With no building of its own and a production record which has seen around 200 shows performed in almost as many venues, the National Theatre of Scotland (NTS) could be the very definition of the "pop-up" ethos of the 21st century.
True, the company and its work are regular features at more traditional theatre spaces - its trilogy of James Plays will occupy the capital's Festival Theatre for most of this year's Edinburgh International Festival - but alongside this is a commitment to breaking down the barriers between audiences and performers, and democratising the theatre experience.
In this, NTS joins a growing trend for "immersive theatre", where audience members become part of the show and the production itself is taken out of the traditional theatre space and into another arena entirely. For recent NTS productions such as Dear Scotland, that meant the Scottish National Portrait Gallery in Edinburgh. In the case of The Great Yes, No, Don't Know Five Minute Theatre Show, it's cyberspace, an increasingly important "venue" for the national company.
Building on the success of three previous projects in which five-minute plays from amateurs and professionals alike were broadcast over the internet, NTS has asked aspiring actors and playwrights to create works based on the idea of independence. And for 24 hours, from 5pm tomorrow, the results will be broadcast to the world in the form of 180 playlets featuring 840 performers from eight countries. Curatorial control of the project was given over to playwright David Greig and the late David MacLennan. The veteran producer was terminally ill when he took on the job and his death nine days ago adds poignancy to tomorrow's online theatrical marathon.
Beyond the subject matter, the only proviso was that each piece be shot in front of an audience of some sort and come to the NTS unedited, so it can be broadcast "as live". Some people, however, are dropping the "as" bit and actually performing their five-minute theatre pieces completely live, either in one of several NTS "hubs" which have been set up around the country, or via the company's roving camera crews. There will be seven of these, consisting of a camera operator and a streaming technician who will use whatever broadband facilities are available in the location. It could be a kitchen, a toilet, a garden. One person even plans to broadcast to the world from the end of the pier at St Andrews.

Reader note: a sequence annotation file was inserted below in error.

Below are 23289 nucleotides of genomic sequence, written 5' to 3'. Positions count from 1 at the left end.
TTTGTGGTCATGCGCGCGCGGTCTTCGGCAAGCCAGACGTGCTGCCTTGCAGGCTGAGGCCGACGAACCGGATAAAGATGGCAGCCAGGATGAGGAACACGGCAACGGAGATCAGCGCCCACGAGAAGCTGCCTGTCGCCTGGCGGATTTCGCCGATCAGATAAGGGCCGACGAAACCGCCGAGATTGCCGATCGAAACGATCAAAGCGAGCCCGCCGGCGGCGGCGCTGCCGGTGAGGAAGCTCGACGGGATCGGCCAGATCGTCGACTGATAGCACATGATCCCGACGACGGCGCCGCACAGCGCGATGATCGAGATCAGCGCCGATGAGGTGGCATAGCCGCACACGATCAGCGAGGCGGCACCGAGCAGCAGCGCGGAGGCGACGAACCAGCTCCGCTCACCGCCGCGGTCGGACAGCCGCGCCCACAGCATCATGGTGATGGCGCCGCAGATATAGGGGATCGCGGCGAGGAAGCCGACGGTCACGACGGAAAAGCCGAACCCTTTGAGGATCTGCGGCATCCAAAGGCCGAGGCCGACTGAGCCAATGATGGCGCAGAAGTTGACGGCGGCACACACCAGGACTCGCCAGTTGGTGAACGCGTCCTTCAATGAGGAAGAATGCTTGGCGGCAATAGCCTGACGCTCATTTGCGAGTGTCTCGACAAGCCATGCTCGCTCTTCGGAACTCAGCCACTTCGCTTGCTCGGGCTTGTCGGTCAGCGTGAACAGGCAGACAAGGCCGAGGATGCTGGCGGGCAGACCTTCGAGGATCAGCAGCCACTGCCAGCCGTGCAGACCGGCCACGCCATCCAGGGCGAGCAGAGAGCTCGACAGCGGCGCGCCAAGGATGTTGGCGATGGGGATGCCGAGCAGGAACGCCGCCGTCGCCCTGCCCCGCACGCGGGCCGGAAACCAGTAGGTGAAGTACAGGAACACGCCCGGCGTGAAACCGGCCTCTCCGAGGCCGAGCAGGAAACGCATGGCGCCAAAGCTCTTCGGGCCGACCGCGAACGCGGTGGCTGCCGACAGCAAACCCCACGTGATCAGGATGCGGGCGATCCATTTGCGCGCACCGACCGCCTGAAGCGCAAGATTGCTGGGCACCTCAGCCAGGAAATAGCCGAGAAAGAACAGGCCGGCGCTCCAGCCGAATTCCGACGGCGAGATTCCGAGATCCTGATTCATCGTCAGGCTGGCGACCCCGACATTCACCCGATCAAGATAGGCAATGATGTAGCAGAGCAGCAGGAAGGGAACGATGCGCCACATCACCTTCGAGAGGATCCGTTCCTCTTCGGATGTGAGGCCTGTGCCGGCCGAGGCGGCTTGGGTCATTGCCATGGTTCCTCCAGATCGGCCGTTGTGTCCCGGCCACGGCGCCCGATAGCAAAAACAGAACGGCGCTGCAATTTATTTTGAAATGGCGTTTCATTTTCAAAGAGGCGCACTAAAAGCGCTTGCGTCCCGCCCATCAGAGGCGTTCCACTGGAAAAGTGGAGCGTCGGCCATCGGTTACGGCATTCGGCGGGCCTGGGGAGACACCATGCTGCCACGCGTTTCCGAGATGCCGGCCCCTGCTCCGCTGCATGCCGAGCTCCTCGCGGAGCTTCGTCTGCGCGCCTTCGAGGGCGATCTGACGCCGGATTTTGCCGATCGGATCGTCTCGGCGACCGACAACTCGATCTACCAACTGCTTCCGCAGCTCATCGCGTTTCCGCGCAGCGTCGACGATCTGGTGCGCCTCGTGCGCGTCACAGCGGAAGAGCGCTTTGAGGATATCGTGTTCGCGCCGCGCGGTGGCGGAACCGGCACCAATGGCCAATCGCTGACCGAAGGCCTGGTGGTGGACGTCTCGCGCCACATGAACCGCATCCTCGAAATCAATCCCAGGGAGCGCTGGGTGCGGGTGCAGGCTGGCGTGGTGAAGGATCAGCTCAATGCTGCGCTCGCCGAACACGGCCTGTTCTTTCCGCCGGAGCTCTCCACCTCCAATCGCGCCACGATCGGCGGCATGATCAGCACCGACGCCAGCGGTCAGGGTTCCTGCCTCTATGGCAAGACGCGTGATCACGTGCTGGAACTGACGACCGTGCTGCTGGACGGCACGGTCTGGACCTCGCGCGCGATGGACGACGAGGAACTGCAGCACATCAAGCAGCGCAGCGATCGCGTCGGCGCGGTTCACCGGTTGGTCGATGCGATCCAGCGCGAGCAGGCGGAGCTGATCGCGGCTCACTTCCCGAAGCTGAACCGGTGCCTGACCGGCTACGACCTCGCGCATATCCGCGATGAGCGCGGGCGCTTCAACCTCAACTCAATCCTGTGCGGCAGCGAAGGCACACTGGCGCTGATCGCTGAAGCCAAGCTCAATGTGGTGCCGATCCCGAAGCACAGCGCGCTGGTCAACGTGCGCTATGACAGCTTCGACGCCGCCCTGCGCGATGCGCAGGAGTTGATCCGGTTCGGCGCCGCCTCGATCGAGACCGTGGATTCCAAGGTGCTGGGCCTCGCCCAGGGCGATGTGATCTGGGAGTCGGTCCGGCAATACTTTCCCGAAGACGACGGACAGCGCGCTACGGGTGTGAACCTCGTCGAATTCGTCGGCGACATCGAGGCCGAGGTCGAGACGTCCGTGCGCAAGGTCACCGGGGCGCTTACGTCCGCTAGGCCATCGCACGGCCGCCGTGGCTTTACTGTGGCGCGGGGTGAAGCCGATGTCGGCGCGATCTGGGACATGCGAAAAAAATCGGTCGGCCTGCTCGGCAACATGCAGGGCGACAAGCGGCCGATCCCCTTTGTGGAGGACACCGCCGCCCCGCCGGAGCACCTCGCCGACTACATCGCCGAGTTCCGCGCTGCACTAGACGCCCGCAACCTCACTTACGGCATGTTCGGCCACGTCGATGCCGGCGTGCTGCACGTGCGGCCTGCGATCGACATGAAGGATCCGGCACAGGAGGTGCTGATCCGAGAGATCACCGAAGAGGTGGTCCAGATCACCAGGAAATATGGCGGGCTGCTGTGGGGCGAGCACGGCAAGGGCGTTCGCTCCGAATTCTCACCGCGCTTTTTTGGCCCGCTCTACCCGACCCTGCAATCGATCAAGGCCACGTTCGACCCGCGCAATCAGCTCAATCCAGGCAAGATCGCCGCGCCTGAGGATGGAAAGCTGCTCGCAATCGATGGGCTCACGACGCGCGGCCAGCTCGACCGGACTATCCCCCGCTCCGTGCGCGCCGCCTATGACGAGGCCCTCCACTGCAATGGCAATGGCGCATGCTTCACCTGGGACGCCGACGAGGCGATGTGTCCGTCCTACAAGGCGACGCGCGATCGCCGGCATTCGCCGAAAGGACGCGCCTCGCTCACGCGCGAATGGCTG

If it sounds like a technical and logistical nightmare, that's because it is. The people given the task of making sure it all runs smoothly are Seth Hardwick, NTS's video producer, and project manager Jo Walsh.
On the technical side, Hardwick has had to endure "a lot of days of hair-pulling" as he tries to come up with the best way of doing what sounds difficult even on paper. "There are a great deal of ways of streaming live, and a lot of them are to do with streaming yourself. But multi-user streaming, where we enable other people to stream to us and then we mix that and broadcast it out, that's where the challenge really lies. So we were auditioning the technology to ask if it could do the things we want it do to - because the most important part of this is the audience."
Those five-minute plays which have already been committed to celluloid, as it were - in reality a digital file that can be uploaded to the internet when the time comes - have been shot on a variety of devices, some producing broadcast-quality pictures, others the sort of footage you'd get from a smartphone.
"As long as it's recorded live in front of an audience with no edits, then that's OK. It is theatre," says Hardwick. "The important thing is that the camera is an audience member, it's a witness. We don't want to see the new Spielberg. We just want to see some theatre done to an audience. If they're filmed brilliantly, all the better. But we have people filming them with iPhones, some with small Handycams, and that's the joy of it - anyone can film on anything."
Unlike in previous Five Minute Theatre projects, this time the majority of the plays will be performed live. Entrance to the hubs is free and unticketed and, though performances can only be broadcast from a hub once every 30 minutes, each hub will be showing the (hopefully unbroken) web-based stream. "Juggling all the participants has been hardest part," says production manager Walsh. "We have a lot of first-time writers and actors."
In Glasgow, the live hubs are in Oran Mor, which be hosting performances from 5pm tomorrow, and the Citizens Theatre, which picks up the baton on Tuesday. In Edinburgh, the venues are The Village pub in Leith and Edinburgh College. There are further hubs in Aberdeen's Lemon Tree arts centre, at the Eden Court Theatre in Inverness and at the Electric Theatre Workshop in Dumfries, where the town's Electric Theatre company will be performing.
"They're a production company that actually originated from a Five Minute Theatre piece in 2011," says Walsh. "They have an amazing space in an old shop in the centre of Dumfries, and there's a lot of footfall so they're going to have quite a big presence. People walking past can just go 'Oh what's that?' and pop in."
For Hardwick and Walsh and everyone else involved in making sure it runs smoothly, The Great Yes, No, Don't Know Five Minute Theatre Show means a long night and fingers crossed. For those watching on smartphones, tablets or laptops, it'll be proof at least that theatre is about more than just curtains and clapping and fold-down seats. But for those participants who are empowered enough by the experience to want to continue writing, acting or making theatre, it could really be life-changing.
And what more could you hope to achieve in a day?
The Great Yes, No, Don't Know Five Minute Theatre Show runs from 5pm tomorrow until 5pm on Tuesday, www.fiveminutetheatre.com